Don Batory

I retired in August 2020.

Am still research active,
but am no longer taking
on or funding students.

Still I would welcome
hearing from you.

Contact Information

batory at
Postal Address:
Department of Computer Science
The University of Texas at Austin
Austin, Texas 78712
Research Web Page
Automated Software Design Research Group

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Professor Emeritus

1980 Ph.D. in Computer Science, University of Toronto
1976 M.Sc. in Computer Engineering, Case Institute of Technology
1975 B.S. in Computer Engineering, Case Institute of Technology

Link to Google Scholar

Link to Research Web Page

Research Interests

Product-line architectures and automated software development are keys to improved programmer productivity, product quality, reduced maintenance cost, and enhanced application performance. My students and I are investigating ways to realize practical, domain-specific component-based design methodologies and technologies for large scale application synthesis. This spans the topics of: model-driven engineering, feature-based software designs, extensible software (i.e., software that is easy to both extend and contract to match the customized needs of application requirements), adaptive software (i.e., software that reconfigures itself periodically to maximize performance), software architectures (building customized applications from components), object-oriented design patterns, extensible languages, domain modeling, and parameterized programming.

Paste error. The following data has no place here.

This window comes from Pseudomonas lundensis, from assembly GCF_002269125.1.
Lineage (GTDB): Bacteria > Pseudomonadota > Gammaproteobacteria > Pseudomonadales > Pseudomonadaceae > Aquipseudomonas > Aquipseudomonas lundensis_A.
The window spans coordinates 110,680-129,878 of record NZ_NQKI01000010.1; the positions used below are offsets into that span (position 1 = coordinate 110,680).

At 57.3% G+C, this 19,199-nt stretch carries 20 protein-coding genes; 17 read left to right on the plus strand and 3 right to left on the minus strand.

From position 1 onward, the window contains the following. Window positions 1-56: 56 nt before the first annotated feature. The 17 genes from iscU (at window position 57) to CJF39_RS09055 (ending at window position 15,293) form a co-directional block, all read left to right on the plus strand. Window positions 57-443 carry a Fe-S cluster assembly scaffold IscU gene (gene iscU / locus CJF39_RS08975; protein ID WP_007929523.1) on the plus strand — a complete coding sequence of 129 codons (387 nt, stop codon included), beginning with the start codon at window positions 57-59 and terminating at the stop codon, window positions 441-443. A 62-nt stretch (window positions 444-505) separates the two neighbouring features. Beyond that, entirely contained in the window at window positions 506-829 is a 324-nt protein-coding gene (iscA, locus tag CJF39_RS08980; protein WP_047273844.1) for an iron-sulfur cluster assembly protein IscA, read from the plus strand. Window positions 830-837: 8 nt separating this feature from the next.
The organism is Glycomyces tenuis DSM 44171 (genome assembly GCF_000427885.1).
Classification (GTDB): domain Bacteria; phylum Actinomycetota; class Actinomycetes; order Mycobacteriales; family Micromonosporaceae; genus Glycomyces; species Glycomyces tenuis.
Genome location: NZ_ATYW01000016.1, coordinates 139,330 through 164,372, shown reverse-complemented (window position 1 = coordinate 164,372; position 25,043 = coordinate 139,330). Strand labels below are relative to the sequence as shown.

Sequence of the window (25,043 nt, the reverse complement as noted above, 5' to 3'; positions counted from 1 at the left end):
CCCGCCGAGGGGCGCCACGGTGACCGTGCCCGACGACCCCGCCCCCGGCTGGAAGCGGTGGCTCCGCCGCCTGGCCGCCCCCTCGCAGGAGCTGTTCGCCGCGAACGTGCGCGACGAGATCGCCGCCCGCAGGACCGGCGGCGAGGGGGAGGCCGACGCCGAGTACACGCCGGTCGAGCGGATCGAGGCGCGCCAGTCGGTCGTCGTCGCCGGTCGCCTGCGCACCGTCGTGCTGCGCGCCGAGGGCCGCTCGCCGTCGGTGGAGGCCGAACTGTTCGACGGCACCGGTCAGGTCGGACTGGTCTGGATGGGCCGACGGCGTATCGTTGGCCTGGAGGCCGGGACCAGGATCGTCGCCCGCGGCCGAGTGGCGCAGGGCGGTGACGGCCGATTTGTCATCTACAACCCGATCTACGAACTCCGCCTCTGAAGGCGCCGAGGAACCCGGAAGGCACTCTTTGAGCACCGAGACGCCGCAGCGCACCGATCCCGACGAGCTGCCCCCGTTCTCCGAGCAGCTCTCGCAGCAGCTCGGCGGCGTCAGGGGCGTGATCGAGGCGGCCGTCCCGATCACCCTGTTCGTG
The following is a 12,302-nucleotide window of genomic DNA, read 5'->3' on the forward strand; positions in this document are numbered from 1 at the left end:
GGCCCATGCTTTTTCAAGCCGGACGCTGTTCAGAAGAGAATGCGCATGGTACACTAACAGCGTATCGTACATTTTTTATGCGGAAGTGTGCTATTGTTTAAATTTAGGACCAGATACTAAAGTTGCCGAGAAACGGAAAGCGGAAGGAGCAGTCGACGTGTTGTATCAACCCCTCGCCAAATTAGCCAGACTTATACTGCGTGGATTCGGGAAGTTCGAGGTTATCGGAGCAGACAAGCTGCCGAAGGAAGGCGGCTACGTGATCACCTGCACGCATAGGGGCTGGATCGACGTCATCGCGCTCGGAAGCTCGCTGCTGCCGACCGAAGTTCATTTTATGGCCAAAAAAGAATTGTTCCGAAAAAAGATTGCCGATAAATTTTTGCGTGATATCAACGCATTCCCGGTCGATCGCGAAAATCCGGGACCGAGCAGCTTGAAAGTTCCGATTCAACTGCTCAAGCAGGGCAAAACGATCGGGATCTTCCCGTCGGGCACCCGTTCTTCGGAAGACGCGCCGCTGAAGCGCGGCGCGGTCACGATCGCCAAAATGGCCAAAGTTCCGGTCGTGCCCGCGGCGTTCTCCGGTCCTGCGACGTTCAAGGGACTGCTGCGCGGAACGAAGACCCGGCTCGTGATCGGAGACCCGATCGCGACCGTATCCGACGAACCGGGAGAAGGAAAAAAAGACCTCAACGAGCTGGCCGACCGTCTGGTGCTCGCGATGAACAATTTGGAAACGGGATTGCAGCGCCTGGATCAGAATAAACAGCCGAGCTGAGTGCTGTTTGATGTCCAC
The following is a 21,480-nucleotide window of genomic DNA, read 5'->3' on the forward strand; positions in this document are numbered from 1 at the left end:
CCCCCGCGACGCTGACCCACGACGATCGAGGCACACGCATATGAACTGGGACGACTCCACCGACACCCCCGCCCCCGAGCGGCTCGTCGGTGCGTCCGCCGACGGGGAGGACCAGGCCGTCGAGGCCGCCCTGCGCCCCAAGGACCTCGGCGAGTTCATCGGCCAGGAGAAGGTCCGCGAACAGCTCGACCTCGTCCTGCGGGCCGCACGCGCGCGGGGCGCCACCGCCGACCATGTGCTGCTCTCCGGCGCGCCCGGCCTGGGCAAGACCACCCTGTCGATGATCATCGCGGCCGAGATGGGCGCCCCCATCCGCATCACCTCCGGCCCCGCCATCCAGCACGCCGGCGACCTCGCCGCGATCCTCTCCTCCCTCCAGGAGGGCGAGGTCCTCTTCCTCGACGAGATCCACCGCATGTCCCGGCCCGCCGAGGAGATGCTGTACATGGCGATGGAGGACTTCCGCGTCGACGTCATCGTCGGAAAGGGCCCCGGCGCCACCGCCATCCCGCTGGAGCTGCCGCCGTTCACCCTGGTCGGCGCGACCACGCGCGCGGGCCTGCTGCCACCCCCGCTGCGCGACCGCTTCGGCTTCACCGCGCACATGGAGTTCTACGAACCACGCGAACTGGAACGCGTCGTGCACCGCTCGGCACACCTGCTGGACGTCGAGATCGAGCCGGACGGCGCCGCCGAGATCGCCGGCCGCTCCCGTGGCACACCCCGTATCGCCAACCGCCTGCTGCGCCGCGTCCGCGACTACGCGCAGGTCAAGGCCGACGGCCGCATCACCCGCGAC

Click here for my publications, software, and research overview.

My research style is that of reduction; key ideas in software design have simple origins, and by giving elementary mathematical interpretations to them, a modern view of software design will emerge.  This viewpoint has been strongly influenced by my background in relational database systems and relational query processing, and a long-term interest in physics and the history of physics.  I have always said w.r.t. software design "We are geniuses at complicating the simplest things -- the challenge is exposing the underlying simplicity". Einstein (as many others) had similar admonishments, but of course, said better: “Out of clutter, find simplicity. From discord, find harmony. In the middle of difficulty lies opportunity.”